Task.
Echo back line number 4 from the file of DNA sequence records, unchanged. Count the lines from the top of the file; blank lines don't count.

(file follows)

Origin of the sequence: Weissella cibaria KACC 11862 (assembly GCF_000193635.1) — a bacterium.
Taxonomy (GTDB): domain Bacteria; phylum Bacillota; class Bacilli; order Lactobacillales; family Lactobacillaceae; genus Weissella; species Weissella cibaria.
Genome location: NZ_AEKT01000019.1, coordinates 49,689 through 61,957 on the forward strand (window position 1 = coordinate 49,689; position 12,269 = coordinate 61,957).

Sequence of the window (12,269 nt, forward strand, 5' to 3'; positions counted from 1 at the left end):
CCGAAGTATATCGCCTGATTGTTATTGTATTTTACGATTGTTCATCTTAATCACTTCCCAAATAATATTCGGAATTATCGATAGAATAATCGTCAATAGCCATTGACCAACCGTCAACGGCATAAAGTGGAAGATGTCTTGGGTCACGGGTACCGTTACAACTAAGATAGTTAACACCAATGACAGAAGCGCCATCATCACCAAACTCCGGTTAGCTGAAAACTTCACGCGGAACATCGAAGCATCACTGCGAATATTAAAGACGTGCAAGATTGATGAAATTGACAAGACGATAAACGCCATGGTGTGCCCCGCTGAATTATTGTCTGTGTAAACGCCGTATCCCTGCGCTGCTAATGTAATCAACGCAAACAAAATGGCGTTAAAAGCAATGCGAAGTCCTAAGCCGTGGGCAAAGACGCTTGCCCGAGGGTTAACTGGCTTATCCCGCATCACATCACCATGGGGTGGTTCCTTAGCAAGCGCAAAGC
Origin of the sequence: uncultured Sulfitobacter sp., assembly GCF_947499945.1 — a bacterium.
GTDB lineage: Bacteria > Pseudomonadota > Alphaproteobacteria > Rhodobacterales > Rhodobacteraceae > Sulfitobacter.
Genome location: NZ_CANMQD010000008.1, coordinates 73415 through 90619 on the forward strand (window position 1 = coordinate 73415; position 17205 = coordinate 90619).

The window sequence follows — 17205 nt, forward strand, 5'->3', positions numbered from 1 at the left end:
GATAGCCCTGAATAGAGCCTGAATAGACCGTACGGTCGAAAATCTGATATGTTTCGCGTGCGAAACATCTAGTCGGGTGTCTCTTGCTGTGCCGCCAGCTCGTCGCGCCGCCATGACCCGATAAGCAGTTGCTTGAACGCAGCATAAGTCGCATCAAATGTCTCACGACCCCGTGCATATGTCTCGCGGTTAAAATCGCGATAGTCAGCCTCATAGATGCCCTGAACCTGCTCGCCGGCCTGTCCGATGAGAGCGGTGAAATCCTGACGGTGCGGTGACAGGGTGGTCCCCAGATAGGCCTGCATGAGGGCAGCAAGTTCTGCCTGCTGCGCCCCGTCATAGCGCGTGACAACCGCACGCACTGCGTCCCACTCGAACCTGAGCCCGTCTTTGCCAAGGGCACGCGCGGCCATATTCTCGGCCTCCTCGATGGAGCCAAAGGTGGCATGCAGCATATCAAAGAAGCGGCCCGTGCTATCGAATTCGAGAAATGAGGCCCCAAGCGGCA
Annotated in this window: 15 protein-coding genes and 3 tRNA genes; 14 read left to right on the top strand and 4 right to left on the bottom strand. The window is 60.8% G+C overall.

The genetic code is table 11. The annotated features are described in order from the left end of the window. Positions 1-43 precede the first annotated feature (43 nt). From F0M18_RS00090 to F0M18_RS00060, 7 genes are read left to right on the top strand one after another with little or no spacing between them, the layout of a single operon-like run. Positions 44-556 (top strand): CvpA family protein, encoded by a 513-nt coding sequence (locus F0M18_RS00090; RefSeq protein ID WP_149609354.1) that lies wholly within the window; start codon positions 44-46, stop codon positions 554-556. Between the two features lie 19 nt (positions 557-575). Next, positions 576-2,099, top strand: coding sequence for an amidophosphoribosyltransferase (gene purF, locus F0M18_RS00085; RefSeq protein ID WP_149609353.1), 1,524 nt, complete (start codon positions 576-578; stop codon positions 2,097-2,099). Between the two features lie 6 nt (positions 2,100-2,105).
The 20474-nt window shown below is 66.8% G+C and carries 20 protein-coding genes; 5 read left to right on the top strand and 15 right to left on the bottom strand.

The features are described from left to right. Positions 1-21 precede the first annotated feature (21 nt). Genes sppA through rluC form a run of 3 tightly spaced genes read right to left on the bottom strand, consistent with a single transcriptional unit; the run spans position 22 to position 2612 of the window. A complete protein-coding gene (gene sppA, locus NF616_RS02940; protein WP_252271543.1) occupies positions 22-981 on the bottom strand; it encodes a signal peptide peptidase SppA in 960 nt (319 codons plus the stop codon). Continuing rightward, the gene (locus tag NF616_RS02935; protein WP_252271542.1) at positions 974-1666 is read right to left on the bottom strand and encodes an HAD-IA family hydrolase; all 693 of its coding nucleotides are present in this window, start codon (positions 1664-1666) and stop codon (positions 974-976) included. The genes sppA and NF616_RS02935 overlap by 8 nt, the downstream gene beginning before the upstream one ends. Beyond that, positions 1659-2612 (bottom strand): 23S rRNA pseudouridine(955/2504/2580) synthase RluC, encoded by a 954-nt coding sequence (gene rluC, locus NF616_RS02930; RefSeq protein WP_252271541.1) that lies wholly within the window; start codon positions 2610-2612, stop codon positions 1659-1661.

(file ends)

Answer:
Sequence of the window (12,269 nt, forward strand, 5' to 3'; positions counted from 1 at the left end):